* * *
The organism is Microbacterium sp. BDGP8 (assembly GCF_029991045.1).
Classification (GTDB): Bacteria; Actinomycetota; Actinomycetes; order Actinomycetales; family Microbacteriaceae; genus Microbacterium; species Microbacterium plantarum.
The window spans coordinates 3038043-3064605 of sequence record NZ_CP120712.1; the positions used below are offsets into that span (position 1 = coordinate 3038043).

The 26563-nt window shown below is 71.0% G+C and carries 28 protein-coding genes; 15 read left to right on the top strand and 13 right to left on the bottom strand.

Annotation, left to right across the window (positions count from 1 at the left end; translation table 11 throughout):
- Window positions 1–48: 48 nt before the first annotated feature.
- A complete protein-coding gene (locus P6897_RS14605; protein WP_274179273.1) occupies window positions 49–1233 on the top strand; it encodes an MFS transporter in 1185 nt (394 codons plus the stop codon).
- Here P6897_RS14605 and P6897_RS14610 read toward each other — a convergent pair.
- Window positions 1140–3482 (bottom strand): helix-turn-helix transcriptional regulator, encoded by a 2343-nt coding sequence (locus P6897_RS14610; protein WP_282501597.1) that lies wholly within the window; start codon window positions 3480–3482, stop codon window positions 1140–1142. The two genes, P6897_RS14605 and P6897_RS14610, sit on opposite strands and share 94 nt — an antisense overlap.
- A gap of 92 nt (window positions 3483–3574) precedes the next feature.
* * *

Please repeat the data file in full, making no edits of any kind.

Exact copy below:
The organism is Microbacterium sp. BDGP8 (assembly GCF_029991045.1).
Classification (GTDB): Bacteria; Actinomycetota; Actinomycetes; order Actinomycetales; family Microbacteriaceae; genus Microbacterium; species Microbacterium plantarum.
The window spans coordinates 3038043-3064605 of sequence record NZ_CP120712.1; the positions used below are offsets into that span (position 1 = coordinate 3038043).

The 26563-nt window shown below is 71.0% G+C and carries 28 protein-coding genes; 15 read left to right on the top strand and 13 right to left on the bottom strand.

Annotation, left to right across the window (positions count from 1 at the left end; translation table 11 throughout):
- Window positions 1–48: 48 nt before the first annotated feature.
- A complete protein-coding gene (locus P6897_RS14605; protein WP_274179273.1) occupies window positions 49–1233 on the top strand; it encodes an MFS transporter in 1185 nt (394 codons plus the stop codon).
- Here P6897_RS14605 and P6897_RS14610 read toward each other — a convergent pair.
- Window positions 1140–3482 (bottom strand): helix-turn-helix transcriptional regulator, encoded by a 2343-nt coding sequence (locus P6897_RS14610; protein WP_282501597.1) that lies wholly within the window; start codon window positions 3480–3482, stop codon window positions 1140–1142. The two genes, P6897_RS14605 and P6897_RS14610, sit on opposite strands and share 94 nt — an antisense overlap.
- A gap of 92 nt (window positions 3483–3574) precedes the next feature.